Fact: Auckland city has over the last few years experienced unprecedented population growth, which has increased the requirements for electricity supply, and correspondingly contributed to more refuse to the waste stream.

Fact: We will never completely eliminate waste from our lives and therefore will always need to deal with a residual level of solid waste.

Fact: A significant percentage of this residual waste stream can be used to convert it to electricity generation and therefore prevent the need for it to go to landfills.

Converting waste to electricity is recognised as a proven and reliable technology which has been used in Europe, North America and Japan for decades.

There are over 500 operational plants in Europe alone, many of which are in and around major cities such as Paris, Zurich, Vienna and London, which are converting waste into energy.

Many of these cities have the process of generating energy from waste as a key component in their waste management hierarchy thereby reducing their landfill requirements almost to zero.

The residual waste that would otherwise consigned to landfill uses technology to generate energy from the controlled burning of that waste. The generation plants burn the waste and convert the released heat into steam which is used to generate electricity. The latest filtering technology is used to ensure that the incineration systems comply with all emissions standards from their exhaust chimneys.

Modern waste incineration plants have the flexibility to provide energy as steam or electricity and can switch between the two during the plant’s operation as required.

According to the Waste Hierarchy, the recovery of energy from waste is the next preferred method after recycling. Disposal to landfill is the least preferred method of waste management, yet it is the most widely used in Third World countries, and is current best practice in New Zealand.

So why should we look at converting that waste stream into electricity now?

We are facing rising power prices, increasing energy demand and the eventual closing down of the natural gas supply which provides baseload power and solid waste levels are increasing alongside the increasing population.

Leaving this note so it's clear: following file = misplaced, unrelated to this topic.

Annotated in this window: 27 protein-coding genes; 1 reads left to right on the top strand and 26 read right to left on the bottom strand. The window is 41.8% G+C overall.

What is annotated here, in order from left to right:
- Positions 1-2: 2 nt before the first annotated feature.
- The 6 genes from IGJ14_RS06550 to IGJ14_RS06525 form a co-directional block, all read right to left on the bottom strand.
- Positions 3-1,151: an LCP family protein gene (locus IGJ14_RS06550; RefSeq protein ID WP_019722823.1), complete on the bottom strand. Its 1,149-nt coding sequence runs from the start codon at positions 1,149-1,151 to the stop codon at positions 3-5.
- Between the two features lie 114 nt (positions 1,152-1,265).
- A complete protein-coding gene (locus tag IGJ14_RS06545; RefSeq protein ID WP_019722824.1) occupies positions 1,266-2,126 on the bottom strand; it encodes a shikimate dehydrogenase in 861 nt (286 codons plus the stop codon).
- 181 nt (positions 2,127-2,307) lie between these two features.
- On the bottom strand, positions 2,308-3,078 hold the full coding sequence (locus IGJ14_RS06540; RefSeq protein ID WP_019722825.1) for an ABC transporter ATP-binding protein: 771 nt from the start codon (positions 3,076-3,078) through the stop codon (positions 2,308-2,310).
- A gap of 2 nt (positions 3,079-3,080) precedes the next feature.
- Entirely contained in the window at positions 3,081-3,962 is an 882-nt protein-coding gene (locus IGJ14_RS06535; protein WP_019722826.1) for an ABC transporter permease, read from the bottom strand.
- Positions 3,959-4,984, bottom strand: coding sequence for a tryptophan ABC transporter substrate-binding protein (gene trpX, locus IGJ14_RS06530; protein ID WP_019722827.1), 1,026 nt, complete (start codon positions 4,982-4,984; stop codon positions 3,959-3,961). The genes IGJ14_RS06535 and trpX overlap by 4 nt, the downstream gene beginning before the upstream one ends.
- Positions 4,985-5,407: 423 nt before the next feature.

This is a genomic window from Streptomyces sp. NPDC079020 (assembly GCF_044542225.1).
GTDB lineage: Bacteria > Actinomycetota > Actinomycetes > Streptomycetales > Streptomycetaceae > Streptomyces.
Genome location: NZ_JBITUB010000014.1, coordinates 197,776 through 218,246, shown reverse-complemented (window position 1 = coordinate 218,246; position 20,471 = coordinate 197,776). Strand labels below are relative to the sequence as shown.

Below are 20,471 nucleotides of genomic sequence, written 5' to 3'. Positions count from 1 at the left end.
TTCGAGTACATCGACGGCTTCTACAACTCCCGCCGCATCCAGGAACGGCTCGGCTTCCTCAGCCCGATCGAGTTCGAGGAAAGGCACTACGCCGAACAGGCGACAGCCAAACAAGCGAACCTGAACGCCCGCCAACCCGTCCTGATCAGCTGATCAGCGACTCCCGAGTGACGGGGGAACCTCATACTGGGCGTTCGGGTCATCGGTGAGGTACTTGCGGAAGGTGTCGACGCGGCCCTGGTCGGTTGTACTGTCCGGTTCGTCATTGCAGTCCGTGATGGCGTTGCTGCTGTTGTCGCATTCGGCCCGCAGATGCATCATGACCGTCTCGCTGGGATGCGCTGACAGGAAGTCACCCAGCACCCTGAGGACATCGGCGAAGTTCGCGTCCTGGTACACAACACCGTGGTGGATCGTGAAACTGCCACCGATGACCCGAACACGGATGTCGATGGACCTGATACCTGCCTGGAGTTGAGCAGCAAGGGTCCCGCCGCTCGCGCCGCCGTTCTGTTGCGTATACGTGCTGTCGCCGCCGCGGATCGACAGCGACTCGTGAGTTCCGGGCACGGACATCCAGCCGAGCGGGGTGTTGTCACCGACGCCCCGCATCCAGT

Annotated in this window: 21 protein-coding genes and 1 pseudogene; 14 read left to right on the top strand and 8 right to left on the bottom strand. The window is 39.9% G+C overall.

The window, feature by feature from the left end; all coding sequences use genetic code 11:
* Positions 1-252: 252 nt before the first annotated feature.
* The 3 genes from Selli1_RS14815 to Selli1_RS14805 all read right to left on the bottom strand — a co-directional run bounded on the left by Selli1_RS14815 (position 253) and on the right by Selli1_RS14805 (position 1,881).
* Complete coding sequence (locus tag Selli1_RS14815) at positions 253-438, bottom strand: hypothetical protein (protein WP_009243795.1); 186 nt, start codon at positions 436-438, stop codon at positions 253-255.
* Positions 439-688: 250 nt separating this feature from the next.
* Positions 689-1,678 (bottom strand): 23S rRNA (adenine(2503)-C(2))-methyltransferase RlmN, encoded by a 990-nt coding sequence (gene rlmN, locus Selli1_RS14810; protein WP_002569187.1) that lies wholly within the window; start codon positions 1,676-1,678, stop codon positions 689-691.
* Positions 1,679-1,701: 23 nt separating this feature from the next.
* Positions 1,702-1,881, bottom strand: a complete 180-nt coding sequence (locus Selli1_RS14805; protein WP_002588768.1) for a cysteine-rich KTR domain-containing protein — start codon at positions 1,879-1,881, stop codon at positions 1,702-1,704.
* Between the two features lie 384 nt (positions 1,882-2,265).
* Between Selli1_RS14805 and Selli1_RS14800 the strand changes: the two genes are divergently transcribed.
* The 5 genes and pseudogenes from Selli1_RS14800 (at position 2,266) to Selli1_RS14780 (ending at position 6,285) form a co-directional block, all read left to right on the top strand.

The changing climate means there is the distinct possibility that our ever reliable sustainable hydro generation may become a lot more unreliable with the changing weather patterns and we will not have enough excess capacity to cope with the present demand under those circumstances, let alone with the projected increased demand from the current government policies.

Why should we look at Huntly Power Station for converting waste into electricity?

The practical considerations which led us to suggesting that Huntly would be the logical choice were as follows:

• There is an existing operating power station that can be converted to use waste to generate electricity

• The possibility of using existing or additional rail infrastructure to enable waste transport to the plant by train

• The road infrastructure to the plant is well organised for truck traffic with major arterials bypassing residential areas.

• Grid electricity connections available with sufficient capacity

• Land available for development of the infrastructure required to process the waste stream.

• Area available to dispose of the fly ash produced as part of the process in rehabilitation of existing opencast coal mine sites.

• Access to local workforce.

• There is area available close to the Huntly Power Station that could be used to take advantage of the energy produced from the incineration of waste such as the use of steam heat for food production etc.

Given all of the above it seems patently obvious that we should be investigating the conversion of waste into energy for generation of electricity and we should be doing so immediately.